Ayna Agarwal and Ellora Israni, both Stanford seniors, founded She++ in 2012. A platform to inspire girls to take computer science classes and reinvent and rebrand the image of the technologist for a next generation of "girls gone geek".
Computer and technology is ubiquitous, it defines our everyday life however clearly women are much underrepresented in the field of computer science. Why is that the reason? Learning how to code will open huge opportunities in the workplace of the future. Especially women also need to jump into these opportunities. If only men code, they also make the decisions in this relatively new but rising field. Hence, women of all ages should start incorporating technology and learning how to code. Leaning how to code will turn yourself into a role model for younger girls to start coding.
Whatever you want to change in the world, learning how to use technology is a powerful toolkit for the future. On top of that, learning how to programm is much easier than it used to be. A new wave of femgineers is taking the world. Those women don't consider themselves to be hackers or "nerds" who started coding at the age opf 5. But those women have a basic understanding of coding and programming and combine them with their inspirations, ideas and passion for technology. Having more femgineers, will close the job gap in the future. However, what makes technology so unattractive for women? It is that most women think that they are not competent enough to programm and code. She++ is exactly tackling this problem. Steffi Czerny finishes: "This was the most important talk of our conference. This is our future” she says putting her arms around the two Stanford students.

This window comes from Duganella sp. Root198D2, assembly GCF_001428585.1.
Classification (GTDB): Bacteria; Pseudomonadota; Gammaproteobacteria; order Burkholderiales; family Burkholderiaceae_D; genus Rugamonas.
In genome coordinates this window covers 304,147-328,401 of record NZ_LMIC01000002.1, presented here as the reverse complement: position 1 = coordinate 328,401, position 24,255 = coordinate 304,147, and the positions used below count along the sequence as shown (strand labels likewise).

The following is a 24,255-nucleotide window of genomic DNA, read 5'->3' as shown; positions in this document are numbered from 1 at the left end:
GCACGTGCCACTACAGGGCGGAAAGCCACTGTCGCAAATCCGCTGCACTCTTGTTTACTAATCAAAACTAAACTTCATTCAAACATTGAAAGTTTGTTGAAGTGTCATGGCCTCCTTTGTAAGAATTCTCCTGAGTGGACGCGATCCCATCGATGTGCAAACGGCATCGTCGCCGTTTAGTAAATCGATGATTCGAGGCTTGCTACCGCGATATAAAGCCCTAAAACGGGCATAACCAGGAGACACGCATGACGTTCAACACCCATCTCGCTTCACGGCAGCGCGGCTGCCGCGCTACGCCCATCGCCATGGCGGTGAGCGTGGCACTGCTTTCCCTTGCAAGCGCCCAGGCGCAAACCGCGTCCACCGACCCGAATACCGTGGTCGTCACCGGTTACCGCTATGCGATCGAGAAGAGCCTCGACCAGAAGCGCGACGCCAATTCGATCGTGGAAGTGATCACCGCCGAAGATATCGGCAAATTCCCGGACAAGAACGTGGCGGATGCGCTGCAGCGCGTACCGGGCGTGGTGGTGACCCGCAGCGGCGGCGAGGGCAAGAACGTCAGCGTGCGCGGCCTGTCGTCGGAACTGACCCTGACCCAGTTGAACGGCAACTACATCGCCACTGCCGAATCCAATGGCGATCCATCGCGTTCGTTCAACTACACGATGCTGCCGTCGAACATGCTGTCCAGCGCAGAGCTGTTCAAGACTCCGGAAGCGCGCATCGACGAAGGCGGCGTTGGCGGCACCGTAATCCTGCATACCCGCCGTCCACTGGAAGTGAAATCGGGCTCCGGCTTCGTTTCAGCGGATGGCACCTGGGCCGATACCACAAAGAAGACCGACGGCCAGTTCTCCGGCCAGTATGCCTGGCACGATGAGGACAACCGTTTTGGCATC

Then the next speaker, Gesche Joost comes on stage to be interviewed by Britta Weddeling. “Do you think this is a future trend?” Weddeling asks. Joost believes it is, also because coding is power. In her post at the University of Arts in Berlin (UDK), she and her students find many occasions to integrate fashion and technology. For instance, they designed a jacket for stroke patients “Is government losing power?” Weddeling asks, alluding to the Occupy Gezi movement. Joost believes governments should be wary of the power these movements have. That many German politicians continue to be “off-line in their mentality”. If Joost were to change technology policy in Germany, she would collaborate with Viviane Reding to fight for user privacy on a European level. But also introduce technology training for younger generations, for instance with coding classes in elementary school. Weddeling’s last question to Joost: “If someone offers you the job of internet minister, would you take it?” “Of course! Of course, of course!” Joost finishes.